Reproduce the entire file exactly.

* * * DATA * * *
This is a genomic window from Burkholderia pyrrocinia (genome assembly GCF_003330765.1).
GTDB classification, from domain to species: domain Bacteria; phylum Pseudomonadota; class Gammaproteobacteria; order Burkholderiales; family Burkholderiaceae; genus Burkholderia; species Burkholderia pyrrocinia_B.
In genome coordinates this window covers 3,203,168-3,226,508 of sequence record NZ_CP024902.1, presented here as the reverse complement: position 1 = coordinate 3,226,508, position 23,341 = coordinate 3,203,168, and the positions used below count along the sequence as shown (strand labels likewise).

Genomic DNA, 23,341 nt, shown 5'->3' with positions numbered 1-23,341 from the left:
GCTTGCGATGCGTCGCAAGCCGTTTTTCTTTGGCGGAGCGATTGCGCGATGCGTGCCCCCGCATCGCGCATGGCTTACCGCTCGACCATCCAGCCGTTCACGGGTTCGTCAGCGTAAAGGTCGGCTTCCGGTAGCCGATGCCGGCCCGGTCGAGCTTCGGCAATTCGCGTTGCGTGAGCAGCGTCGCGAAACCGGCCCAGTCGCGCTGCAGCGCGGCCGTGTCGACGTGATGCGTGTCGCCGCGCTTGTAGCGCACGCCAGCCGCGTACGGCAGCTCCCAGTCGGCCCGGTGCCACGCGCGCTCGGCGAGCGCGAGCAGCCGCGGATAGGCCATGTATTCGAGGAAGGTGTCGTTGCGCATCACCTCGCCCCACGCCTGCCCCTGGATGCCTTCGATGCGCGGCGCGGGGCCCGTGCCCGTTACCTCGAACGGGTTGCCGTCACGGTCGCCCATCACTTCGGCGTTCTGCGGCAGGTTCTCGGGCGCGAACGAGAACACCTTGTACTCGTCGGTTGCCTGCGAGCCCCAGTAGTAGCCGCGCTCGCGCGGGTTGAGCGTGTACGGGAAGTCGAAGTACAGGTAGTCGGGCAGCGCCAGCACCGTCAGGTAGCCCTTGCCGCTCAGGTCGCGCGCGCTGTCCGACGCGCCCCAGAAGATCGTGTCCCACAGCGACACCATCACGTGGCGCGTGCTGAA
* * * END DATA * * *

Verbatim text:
This is a genomic window from Burkholderia pyrrocinia (genome assembly GCF_003330765.1).
GTDB classification, from domain to species: domain Bacteria; phylum Pseudomonadota; class Gammaproteobacteria; order Burkholderiales; family Burkholderiaceae; genus Burkholderia; species Burkholderia pyrrocinia_B.
In genome coordinates this window covers 3,203,168-3,226,508 of sequence record NZ_CP024902.1, presented here as the reverse complement: position 1 = coordinate 3,226,508, position 23,341 = coordinate 3,203,168, and the positions used below count along the sequence as shown (strand labels likewise).

Genomic DNA, 23,341 nt, shown 5'->3' with positions numbered 1-23,341 from the left:
GCTTGCGATGCGTCGCAAGCCGTTTTTCTTTGGCGGAGCGATTGCGCGATGCGTGCCCCCGCATCGCGCATGGCTTACCGCTCGACCATCCAGCCGTTCACGGGTTCGTCAGCGTAAAGGTCGGCTTCCGGTAGCCGATGCCGGCCCGGTCGAGCTTCGGCAATTCGCGTTGCGTGAGCAGCGTCGCGAAACCGGCCCAGTCGCGCTGCAGCGCGGCCGTGTCGACGTGATGCGTGTCGCCGCGCTTGTAGCGCACGCCAGCCGCGTACGGCAGCTCCCAGTCGGCCCGGTGCCACGCGCGCTCGGCGAGCGCGAGCAGCCGCGGATAGGCCATGTATTCGAGGAAGGTGTCGTTGCGCATCACCTCGCCCCACGCCTGCCCCTGGATGCCTTCGATGCGCGGCGCGGGGCCCGTGCCCGTTACCTCGAACGGGTTGCCGTCACGGTCGCCCATCACTTCGGCGTTCTGCGGCAGGTTCTCGGGCGCGAACGAGAACACCTTGTACTCGTCGGTTGCCTGCGAGCCCCAGTAGTAGCCGCGCTCGCGCGGGTTGAGCGTGTACGGGAAGTCGAAGTACAGGTAGTCGGGCAGCGCCAGCACCGTCAGGTAGCCCTTGCCGCTCAGGTCGCGCGCGCTGTCCGACGCGCCCCAGAAGATCGTGTCCCACAGCGACACCATCACGTGGCGCGTGCTGAA